Floating the idea of an amphibious car

There has been a lot of media attention recently about jam-busting flying cars, but in these days of global warming, rising sea levels and ...

There has been a lot of media attention recently about jam-busting flying cars, but in these days of global warming, rising sea levels and historic flooding of major cities, it would seem to make more sense if we were to focus a bit more on cars that are equipped to battle the wet stuff.

Building a city car with amphibious capabilities may sound like a bit of a contradiction but this was exactly what Hideo Tsurumaki, CEO of First One Mile Mobility (FOMM), a small Japanese company, is trying to do. Inspired by the devastating Japanese Tsunami in 2011, Hideo had the dream of creating a car that would be a capable town car most of the time but has the ability to float out of trouble when the need arises. Although inspired by events in Japan, FOMM’s first prototype named ‘Concept One’ was designed for Bangkok and Southern Thailand’s flood-prone areas which have suffered from catastrophic flooding a number of times in the past few years.

Designing and building an amphibious vehicle is not an easy task; there have been many attempts in the past and most have been consigned to the dustbin of failure due to the compromises needed in the design and the cost to build. Perhaps the biggest compromise is whether to gear the car more towards land use or skimming the sea. Hideo’s idea was to optimise the vehicle for land use but allow it to have limited ability to float and move on water.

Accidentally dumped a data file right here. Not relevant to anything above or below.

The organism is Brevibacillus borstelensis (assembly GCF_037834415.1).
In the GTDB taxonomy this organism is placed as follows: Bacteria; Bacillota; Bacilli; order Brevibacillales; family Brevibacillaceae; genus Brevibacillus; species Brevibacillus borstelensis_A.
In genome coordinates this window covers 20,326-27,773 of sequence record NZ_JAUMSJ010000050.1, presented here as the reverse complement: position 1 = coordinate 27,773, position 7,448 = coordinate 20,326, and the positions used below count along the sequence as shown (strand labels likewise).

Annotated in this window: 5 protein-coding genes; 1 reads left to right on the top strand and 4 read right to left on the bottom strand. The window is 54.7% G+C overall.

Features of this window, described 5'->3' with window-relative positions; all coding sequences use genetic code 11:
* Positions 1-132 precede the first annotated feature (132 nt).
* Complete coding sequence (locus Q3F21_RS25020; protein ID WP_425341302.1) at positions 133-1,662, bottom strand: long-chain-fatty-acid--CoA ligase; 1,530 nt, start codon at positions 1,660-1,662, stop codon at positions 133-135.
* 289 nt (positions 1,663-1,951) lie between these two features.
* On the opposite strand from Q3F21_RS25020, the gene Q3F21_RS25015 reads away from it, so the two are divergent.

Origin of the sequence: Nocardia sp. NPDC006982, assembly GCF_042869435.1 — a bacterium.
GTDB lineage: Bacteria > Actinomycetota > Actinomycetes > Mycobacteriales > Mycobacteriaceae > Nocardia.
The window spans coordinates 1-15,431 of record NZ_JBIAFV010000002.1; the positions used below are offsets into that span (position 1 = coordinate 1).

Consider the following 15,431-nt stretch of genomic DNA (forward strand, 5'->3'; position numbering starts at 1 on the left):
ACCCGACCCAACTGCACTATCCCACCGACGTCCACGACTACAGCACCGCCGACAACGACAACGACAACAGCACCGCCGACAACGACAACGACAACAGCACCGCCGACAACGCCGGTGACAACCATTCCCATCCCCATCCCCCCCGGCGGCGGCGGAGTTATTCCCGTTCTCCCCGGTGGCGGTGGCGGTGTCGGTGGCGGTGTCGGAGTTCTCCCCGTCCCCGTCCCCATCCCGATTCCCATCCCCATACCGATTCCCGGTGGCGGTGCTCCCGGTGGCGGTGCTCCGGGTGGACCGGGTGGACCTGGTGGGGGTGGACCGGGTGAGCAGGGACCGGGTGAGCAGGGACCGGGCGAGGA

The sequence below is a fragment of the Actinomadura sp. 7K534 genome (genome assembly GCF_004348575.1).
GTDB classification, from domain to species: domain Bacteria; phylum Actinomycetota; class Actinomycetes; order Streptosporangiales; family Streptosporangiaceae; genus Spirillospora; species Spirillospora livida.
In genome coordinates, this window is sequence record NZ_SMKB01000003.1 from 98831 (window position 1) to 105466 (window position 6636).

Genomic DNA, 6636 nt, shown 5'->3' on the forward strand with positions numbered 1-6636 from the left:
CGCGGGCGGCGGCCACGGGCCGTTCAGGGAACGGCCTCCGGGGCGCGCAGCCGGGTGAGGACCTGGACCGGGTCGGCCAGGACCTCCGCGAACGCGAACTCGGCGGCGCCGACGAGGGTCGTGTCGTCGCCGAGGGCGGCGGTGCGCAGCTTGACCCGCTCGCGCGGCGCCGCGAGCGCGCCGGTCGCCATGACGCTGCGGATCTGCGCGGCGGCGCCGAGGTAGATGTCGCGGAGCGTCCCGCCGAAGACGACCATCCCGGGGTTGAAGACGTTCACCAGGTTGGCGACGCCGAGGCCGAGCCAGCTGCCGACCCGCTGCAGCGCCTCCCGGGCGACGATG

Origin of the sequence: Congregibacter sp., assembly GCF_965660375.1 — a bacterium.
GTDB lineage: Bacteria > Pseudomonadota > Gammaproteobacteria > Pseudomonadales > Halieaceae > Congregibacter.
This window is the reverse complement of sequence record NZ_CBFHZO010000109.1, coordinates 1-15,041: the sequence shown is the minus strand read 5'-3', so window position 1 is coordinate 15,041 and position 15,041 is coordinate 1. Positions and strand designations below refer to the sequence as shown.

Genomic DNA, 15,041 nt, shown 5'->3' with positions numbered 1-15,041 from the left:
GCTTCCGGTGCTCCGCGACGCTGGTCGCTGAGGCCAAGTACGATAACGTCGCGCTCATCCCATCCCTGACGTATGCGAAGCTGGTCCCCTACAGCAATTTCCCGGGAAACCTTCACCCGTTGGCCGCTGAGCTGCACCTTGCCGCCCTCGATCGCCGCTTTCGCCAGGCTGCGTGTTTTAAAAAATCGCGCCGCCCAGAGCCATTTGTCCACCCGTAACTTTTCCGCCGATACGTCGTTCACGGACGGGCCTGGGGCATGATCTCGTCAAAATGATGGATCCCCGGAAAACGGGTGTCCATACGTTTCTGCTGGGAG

"Its amphibious ability is only there for emergency situations, which could mean the difference between life and death", Hideo said in a recent interview, further explaining that maintenance is required after use in floods and any water submersion. The vehicle is controlled more like the familiar Thai Tut-Tut’s, with a motorbike-style central handle bar with all of the controls on it. Propulsion for both land and flood comes from two front in-hub 5kW electric motors mounted in the front wheels, which Hideo maintains is preferred as the regenerative braking system would cause the wheels to lock up and skid in wet conditions if they had been rear mounted. Hideo does admit though that whilst this gives the vehicle greater ability as a town car, it has made the vehicle more expensive than he had originally envisaged.

In the water, propulsion comes from both the tire treads and cleverly designed wheels with a bladed profile that act like an impeller when rotating at high speeds; turning the wheels also acts as a rudder for steering as the water is then directed much like in a jet-ski.

Testing of the prototype has begun and potential improvements will be adopted for the second prototype that is already in manufacturing, which may include a four-wheel drive option to improve in-water speed if costs can be kept down. The vehicle is made of plastics and tubular steel, and weighs in at a mere 450 kilos, giving this lightweight mode of transportation a range of about 100 kilometres and a top speed of about 50kph. FOMM is hoping that the changes to be made can be done relatively quickly and manufacturing could begin as soon as late 2015 with a target market of urban Bangkok residents who live in flood-prone areas. By our estimation, residents of Manila and Jakarta could also benefit from this car. 


images: greencarreports.com, carnews.beforward.jp


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